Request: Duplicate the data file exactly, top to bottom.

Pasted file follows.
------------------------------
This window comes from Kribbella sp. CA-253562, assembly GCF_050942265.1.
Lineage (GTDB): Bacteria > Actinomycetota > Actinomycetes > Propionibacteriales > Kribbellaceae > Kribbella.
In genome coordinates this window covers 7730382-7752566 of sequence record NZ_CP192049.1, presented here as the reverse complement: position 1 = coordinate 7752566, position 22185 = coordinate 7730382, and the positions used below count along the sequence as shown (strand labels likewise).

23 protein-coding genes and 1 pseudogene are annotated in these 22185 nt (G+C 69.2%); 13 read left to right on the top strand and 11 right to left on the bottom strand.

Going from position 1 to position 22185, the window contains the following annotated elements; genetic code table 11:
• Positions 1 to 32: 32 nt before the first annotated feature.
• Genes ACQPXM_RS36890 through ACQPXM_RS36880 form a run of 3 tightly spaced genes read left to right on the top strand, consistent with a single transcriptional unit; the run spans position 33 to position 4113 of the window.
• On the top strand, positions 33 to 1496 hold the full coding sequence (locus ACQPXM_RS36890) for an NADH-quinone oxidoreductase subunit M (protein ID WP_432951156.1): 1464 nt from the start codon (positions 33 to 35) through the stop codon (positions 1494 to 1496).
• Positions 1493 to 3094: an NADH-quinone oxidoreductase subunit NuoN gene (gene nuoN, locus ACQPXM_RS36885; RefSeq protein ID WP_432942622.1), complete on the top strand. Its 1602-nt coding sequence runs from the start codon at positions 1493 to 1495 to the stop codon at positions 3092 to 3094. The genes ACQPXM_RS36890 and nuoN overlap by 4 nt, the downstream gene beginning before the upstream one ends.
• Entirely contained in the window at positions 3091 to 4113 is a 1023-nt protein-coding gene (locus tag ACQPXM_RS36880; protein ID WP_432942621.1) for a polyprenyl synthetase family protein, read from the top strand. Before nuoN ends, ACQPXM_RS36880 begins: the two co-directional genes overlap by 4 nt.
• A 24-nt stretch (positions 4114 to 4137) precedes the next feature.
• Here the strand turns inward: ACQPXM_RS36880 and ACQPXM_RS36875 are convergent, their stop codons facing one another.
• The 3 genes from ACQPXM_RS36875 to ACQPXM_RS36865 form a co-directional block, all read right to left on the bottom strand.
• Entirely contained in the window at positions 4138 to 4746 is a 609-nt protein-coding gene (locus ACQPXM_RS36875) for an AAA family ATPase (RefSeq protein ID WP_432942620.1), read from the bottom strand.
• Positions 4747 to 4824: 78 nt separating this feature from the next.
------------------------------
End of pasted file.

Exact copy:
This window comes from Kribbella sp. CA-253562, assembly GCF_050942265.1.
Lineage (GTDB): Bacteria > Actinomycetota > Actinomycetes > Propionibacteriales > Kribbellaceae > Kribbella.
In genome coordinates this window covers 7730382-7752566 of sequence record NZ_CP192049.1, presented here as the reverse complement: position 1 = coordinate 7752566, position 22185 = coordinate 7730382, and the positions used below count along the sequence as shown (strand labels likewise).

23 protein-coding genes and 1 pseudogene are annotated in these 22185 nt (G+C 69.2%); 13 read left to right on the top strand and 11 right to left on the bottom strand.

Going from position 1 to position 22185, the window contains the following annotated elements; genetic code table 11:
• Positions 1 to 32: 32 nt before the first annotated feature.
• Genes ACQPXM_RS36890 through ACQPXM_RS36880 form a run of 3 tightly spaced genes read left to right on the top strand, consistent with a single transcriptional unit; the run spans position 33 to position 4113 of the window.
• On the top strand, positions 33 to 1496 hold the full coding sequence (locus ACQPXM_RS36890) for an NADH-quinone oxidoreductase subunit M (protein ID WP_432951156.1): 1464 nt from the start codon (positions 33 to 35) through the stop codon (positions 1494 to 1496).
• Positions 1493 to 3094: an NADH-quinone oxidoreductase subunit NuoN gene (gene nuoN, locus ACQPXM_RS36885; RefSeq protein ID WP_432942622.1), complete on the top strand. Its 1602-nt coding sequence runs from the start codon at positions 1493 to 1495 to the stop codon at positions 3092 to 3094. The genes ACQPXM_RS36890 and nuoN overlap by 4 nt, the downstream gene beginning before the upstream one ends.
• Entirely contained in the window at positions 3091 to 4113 is a 1023-nt protein-coding gene (locus tag ACQPXM_RS36880; protein ID WP_432942621.1) for a polyprenyl synthetase family protein, read from the top strand. Before nuoN ends, ACQPXM_RS36880 begins: the two co-directional genes overlap by 4 nt.
• A 24-nt stretch (positions 4114 to 4137) precedes the next feature.
• Here the strand turns inward: ACQPXM_RS36880 and ACQPXM_RS36875 are convergent, their stop codons facing one another.
• The 3 genes from ACQPXM_RS36875 to ACQPXM_RS36865 form a co-directional block, all read right to left on the bottom strand.
• Entirely contained in the window at positions 4138 to 4746 is a 609-nt protein-coding gene (locus ACQPXM_RS36875) for an AAA family ATPase (RefSeq protein ID WP_432942620.1), read from the bottom strand.
• Positions 4747 to 4824: 78 nt separating this feature from the next.